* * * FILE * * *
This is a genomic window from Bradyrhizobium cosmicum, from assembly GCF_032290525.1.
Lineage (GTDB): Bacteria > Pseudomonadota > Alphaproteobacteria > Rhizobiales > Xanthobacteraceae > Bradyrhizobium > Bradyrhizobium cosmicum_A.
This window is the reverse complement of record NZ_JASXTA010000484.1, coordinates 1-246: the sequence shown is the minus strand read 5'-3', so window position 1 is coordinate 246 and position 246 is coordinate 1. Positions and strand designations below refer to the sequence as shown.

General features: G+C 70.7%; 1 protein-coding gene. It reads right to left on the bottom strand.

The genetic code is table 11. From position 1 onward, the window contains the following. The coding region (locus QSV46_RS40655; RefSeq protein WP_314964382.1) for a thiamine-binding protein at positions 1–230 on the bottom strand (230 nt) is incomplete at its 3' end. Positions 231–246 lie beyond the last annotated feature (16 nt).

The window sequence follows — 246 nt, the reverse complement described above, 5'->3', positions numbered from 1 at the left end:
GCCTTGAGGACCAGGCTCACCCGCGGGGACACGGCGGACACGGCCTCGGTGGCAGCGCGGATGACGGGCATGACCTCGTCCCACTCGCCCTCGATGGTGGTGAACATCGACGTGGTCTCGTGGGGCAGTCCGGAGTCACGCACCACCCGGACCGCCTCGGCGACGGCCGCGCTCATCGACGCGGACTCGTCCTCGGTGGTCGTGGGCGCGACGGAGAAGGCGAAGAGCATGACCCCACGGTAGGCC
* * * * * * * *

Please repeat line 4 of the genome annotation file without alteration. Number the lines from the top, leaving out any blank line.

General features: G+C 70.7%; 1 protein-coding gene. It reads right to left on the bottom strand.